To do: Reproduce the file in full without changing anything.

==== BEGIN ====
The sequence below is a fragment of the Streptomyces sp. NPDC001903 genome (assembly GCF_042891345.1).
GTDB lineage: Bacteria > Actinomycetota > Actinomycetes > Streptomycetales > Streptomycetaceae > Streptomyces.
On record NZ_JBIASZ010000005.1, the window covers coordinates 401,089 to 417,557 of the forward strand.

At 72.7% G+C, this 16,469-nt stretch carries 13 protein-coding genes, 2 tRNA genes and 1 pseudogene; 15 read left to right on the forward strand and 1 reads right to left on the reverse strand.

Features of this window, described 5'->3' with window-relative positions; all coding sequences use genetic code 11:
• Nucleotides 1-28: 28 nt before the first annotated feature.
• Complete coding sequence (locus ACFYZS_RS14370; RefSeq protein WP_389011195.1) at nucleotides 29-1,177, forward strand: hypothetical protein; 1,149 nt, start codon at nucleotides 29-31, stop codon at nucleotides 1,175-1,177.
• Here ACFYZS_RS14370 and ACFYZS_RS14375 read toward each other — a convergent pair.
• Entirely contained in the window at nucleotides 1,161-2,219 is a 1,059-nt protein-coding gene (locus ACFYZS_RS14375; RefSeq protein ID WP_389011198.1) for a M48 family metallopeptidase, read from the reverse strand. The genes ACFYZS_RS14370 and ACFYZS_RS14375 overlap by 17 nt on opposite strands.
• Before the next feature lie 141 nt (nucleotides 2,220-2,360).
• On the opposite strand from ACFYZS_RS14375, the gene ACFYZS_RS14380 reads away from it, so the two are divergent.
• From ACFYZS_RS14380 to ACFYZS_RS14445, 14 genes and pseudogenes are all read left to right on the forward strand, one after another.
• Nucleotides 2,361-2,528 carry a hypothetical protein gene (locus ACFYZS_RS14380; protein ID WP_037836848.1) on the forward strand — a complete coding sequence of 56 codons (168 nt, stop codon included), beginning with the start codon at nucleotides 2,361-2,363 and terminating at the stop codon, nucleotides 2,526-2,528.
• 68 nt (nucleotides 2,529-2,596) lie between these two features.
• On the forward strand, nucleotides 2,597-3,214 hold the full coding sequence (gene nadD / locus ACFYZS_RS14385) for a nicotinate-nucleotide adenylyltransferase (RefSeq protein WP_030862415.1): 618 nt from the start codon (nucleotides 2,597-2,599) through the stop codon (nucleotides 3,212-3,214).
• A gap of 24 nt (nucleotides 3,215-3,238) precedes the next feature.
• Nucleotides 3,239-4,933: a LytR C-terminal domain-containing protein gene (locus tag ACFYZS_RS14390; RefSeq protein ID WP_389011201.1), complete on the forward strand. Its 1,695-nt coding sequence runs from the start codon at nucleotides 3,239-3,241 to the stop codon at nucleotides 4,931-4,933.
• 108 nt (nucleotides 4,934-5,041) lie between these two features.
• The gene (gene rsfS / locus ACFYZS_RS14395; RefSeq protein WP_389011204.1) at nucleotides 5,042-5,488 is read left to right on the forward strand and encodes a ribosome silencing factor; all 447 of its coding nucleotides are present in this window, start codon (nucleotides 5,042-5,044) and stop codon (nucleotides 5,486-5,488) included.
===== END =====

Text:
The sequence below is a fragment of the Streptomyces sp. NPDC001903 genome (assembly GCF_042891345.1).
GTDB lineage: Bacteria > Actinomycetota > Actinomycetes > Streptomycetales > Streptomycetaceae > Streptomyces.
On record NZ_JBIASZ010000005.1, the window covers coordinates 401,089 to 417,557 of the forward strand.

At 72.7% G+C, this 16,469-nt stretch carries 13 protein-coding genes, 2 tRNA genes and 1 pseudogene; 15 read left to right on the forward strand and 1 reads right to left on the reverse strand.

Features of this window, described 5'->3' with window-relative positions; all coding sequences use genetic code 11:
• Nucleotides 1-28: 28 nt before the first annotated feature.
• Complete coding sequence (locus ACFYZS_RS14370; RefSeq protein WP_389011195.1) at nucleotides 29-1,177, forward strand: hypothetical protein; 1,149 nt, start codon at nucleotides 29-31, stop codon at nucleotides 1,175-1,177.
• Here ACFYZS_RS14370 and ACFYZS_RS14375 read toward each other — a convergent pair.
• Entirely contained in the window at nucleotides 1,161-2,219 is a 1,059-nt protein-coding gene (locus ACFYZS_RS14375; RefSeq protein ID WP_389011198.1) for a M48 family metallopeptidase, read from the reverse strand. The genes ACFYZS_RS14370 and ACFYZS_RS14375 overlap by 17 nt on opposite strands.
• Before the next feature lie 141 nt (nucleotides 2,220-2,360).
• On the opposite strand from ACFYZS_RS14375, the gene ACFYZS_RS14380 reads away from it, so the two are divergent.
• From ACFYZS_RS14380 to ACFYZS_RS14445, 14 genes and pseudogenes are all read left to right on the forward strand, one after another.
• Nucleotides 2,361-2,528 carry a hypothetical protein gene (locus ACFYZS_RS14380; protein ID WP_037836848.1) on the forward strand — a complete coding sequence of 56 codons (168 nt, stop codon included), beginning with the start codon at nucleotides 2,361-2,363 and terminating at the stop codon, nucleotides 2,526-2,528.
• 68 nt (nucleotides 2,529-2,596) lie between these two features.
• On the forward strand, nucleotides 2,597-3,214 hold the full coding sequence (gene nadD / locus ACFYZS_RS14385) for a nicotinate-nucleotide adenylyltransferase (RefSeq protein WP_030862415.1): 618 nt from the start codon (nucleotides 2,597-2,599) through the stop codon (nucleotides 3,212-3,214).
• A gap of 24 nt (nucleotides 3,215-3,238) precedes the next feature.
• Nucleotides 3,239-4,933: a LytR C-terminal domain-containing protein gene (locus tag ACFYZS_RS14390; RefSeq protein ID WP_389011201.1), complete on the forward strand. Its 1,695-nt coding sequence runs from the start codon at nucleotides 3,239-3,241 to the stop codon at nucleotides 4,931-4,933.
• 108 nt (nucleotides 4,934-5,041) lie between these two features.
• The gene (gene rsfS / locus ACFYZS_RS14395; RefSeq protein WP_389011204.1) at nucleotides 5,042-5,488 is read left to right on the forward strand and encodes a ribosome silencing factor; all 447 of its coding nucleotides are present in this window, start codon (nucleotides 5,042-5,044) and stop codon (nucleotides 5,486-5,488) included.